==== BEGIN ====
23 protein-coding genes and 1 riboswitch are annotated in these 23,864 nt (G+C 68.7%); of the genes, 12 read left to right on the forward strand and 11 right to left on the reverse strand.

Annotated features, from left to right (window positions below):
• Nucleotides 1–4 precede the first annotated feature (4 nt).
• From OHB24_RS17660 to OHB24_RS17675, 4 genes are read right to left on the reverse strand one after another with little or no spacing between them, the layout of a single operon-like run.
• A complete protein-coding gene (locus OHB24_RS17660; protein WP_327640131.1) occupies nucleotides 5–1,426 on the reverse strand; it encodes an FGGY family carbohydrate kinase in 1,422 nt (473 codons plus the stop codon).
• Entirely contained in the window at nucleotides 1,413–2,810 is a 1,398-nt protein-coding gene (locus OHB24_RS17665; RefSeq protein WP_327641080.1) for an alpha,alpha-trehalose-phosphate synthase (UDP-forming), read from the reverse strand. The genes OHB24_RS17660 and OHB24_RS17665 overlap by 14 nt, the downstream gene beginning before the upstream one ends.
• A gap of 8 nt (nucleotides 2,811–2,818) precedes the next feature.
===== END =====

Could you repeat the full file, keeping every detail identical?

23 protein-coding genes and 1 riboswitch are annotated in these 23,864 nt (G+C 68.7%); of the genes, 12 read left to right on the forward strand and 11 right to left on the reverse strand.

Annotated features, from left to right (window positions below):
• Nucleotides 1–4 precede the first annotated feature (4 nt).
• From OHB24_RS17660 to OHB24_RS17675, 4 genes are read right to left on the reverse strand one after another with little or no spacing between them, the layout of a single operon-like run.
• A complete protein-coding gene (locus OHB24_RS17660; protein WP_327640131.1) occupies nucleotides 5–1,426 on the reverse strand; it encodes an FGGY family carbohydrate kinase in 1,422 nt (473 codons plus the stop codon).
• Entirely contained in the window at nucleotides 1,413–2,810 is a 1,398-nt protein-coding gene (locus OHB24_RS17665; RefSeq protein WP_327641080.1) for an alpha,alpha-trehalose-phosphate synthase (UDP-forming), read from the reverse strand. The genes OHB24_RS17660 and OHB24_RS17665 overlap by 14 nt, the downstream gene beginning before the upstream one ends.
• A gap of 8 nt (nucleotides 2,811–2,818) precedes the next feature.